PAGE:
There are several methods for finding outliers such as the Z-score, modified z-score, tucked method, boxedot, MADe method, Median rule, and generalized ESD test [35]. Each test should be checked by the researcher for its suitability for the problem under consideration [36,37].

2.2. Prediction Interval (PI)

When attempting to forecast a value of a phenomenon, the result always has an uncertainty and an ambiguity [38], so it is necessary to define the forecasting interval.
Forecasting interval or prediction interval (PI) is defined as the interval within which the value is expected to occur with a specific probability (1–a) % [39]. It is very important to estimate this interval, in order to finally find the most accurate forecasting method [40].
The interval consists of an upper predictive limit (UPL) and a lower predictive limit (LPL) [41]. In the international literature, they are referred to either as forecast limits [42] or as prediction bounds [43].
There is a parametric and non-parametric approach for estimating the forecasting interval. In the parametric approach, which was proposed by Box and Jenkins [44], it is considered that forecasting errors e t   = D t P t , meaning the series { e t }, is independent and follows the normal distribution with zero mean and variance σ e 2 . The forecasting error used concerns data that is not used when creating the model or applying a method and it is often referred as an out-of-sample forecast error. The PI, for a probability (1-a) %, is calculated by the following equation [41,45]:
x ^ N ( h ) ± z a / 2 · var [ e N ( h ) ]    or    x ^ N ( h ) ± z a / 2 · σ e
where z a / 2 denotes the appropriate (two-tailed) percentage of a standard normal distribution and the standard deviation of errors is calculated from the equation:
σ e = σ e 2 = var [ e N ( h ) ] = i = 1 N ( e i e ^ ) 2 N 1
and e ^ = i = 1 N e i N (bibliographically referred also as bias) where N is the number of the observations.
Thus, the prediction limits are as follows: UPL = z α / 2 · σ e and LPL = z α / 2 · σ e .

2.3. The Design of the Forecasting ANN

Since the problem relates to forecasting, so that the concept time information is used, the appropriate ANN is a Dynamic Neural Network.
In this work, the dynamic network decided upon by an extensive bibliographic study is a recurrent or feedback dynamic network (RNN), because they can process data sequences, time information in our case. They can simulate two kinds of memory elements, long-term and short-term.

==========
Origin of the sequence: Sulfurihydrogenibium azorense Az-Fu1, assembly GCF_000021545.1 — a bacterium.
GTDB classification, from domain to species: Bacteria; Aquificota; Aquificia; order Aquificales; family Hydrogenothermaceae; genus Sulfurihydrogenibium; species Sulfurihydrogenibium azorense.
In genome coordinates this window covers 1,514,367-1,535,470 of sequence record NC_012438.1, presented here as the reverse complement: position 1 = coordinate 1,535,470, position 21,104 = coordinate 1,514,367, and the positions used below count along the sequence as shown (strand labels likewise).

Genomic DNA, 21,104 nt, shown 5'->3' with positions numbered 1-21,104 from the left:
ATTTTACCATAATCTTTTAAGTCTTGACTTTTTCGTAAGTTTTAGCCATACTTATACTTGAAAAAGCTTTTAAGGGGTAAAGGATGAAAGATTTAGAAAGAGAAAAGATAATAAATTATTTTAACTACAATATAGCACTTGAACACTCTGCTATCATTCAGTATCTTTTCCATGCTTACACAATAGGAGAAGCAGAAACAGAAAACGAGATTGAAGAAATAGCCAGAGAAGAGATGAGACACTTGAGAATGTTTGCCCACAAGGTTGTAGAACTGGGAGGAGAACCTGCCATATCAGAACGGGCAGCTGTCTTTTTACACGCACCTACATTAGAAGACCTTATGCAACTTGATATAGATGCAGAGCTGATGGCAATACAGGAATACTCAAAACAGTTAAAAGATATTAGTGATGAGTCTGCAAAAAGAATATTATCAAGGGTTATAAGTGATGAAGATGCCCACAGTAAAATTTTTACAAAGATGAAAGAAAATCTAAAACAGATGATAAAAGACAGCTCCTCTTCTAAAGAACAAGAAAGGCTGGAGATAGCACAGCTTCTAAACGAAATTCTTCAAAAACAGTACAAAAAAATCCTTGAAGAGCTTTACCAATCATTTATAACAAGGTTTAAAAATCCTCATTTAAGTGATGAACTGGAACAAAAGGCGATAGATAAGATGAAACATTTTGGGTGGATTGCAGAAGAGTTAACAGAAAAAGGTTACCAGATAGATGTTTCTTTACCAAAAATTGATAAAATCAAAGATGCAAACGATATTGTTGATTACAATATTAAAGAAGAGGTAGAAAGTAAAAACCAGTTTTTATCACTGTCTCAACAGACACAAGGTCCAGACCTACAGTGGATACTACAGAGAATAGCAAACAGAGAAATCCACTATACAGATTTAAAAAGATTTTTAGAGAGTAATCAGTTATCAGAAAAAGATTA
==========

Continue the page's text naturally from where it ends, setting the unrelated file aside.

In every kind of ANN, the synaptic weights can be considered as long-term memories. However, if the problem has a temporal dimension, some form of short-term memory must be integrated into the neural network. The simplest way to do this is with time delays.
RNNs also allow non-linear relationships to be found, between the elements of a time series. The most important is that these networks have the advantage of recognizing time patterns regardless of their duration. More specifically; non-linear autoregressive recurrent networks (NAR) are chosen for forecasting one time step, and non-linear autoregressive with eXogenous inputs (NARX) for multi-step forecasting.
In the case of NAR, the forecasting of the ( t ) element of the timeseries is made, using only d past values of that timeseries, according to the equation:
( t ) = f ( ( t 1 ) , , ( t d ) )
Similarly, in the case of NARX, the d past values of the same timeseries ( ) and also d of another exogenous timeseries ( q ) are used, according to the equation:
( t ) = f ( ( t 1 ) , , ( t d ) ,   q ( t 1 ) , , q ( t d ) )
The training of the ANN is done through supervised process based on prior knowledge of the right outputs. For this reason, a percentage of the historical data is retained at the end for evaluation and control of the results.
These networks produce a one-step-ahead forecasting only. In order to forecast a multi-step-ahead, a loop is added to the networks. That is, once the first forecast is made, it returns to the network as an input to produce the next forecast, and so on. Therefore, the network based on its own outputs (forecasted values), also forecasts the following future values.
In order to select the most suitable final network, after its general architecture has been decided, various tests of ANN’s implementation are carried out, with the main objective of finding the one that will achieve the best results for forecasting. The basic principle used is that of validation by varying the hyper-parameters of the network: the number of hidden layers, the number of neurons of each hidden layer, the learning algorithm, the activation function of the hidden and exit neurons, and the number of delays.
  • Normalization of data.
For this methodology the Min-Max normalization is proposed, in order to normalize the values between low = 0.1 and high = 0.9 using the following equation.
  =   low   +   min max min · ( hight low )
where min and max are the min and the max value of the original timeseries
  • Separation of training, testing and validation data sets.
The available historical data (timeseries) is proposed to be separated in chronological order by using the following percentages: training set 70%, test set 15% and validation set 15%.
  • Tests on the selection of the training algorithm, the transfer function, the number of hidden neurons and the hidden levels.
The training algorithm, which is found to be appropriate, is the Bayesian regularization and the training function is the log-sigmoid (logsig) function. The use of only one hidden layer is proposed in order to keep complexity low and training times small.

2.4. Forecasting Evaluation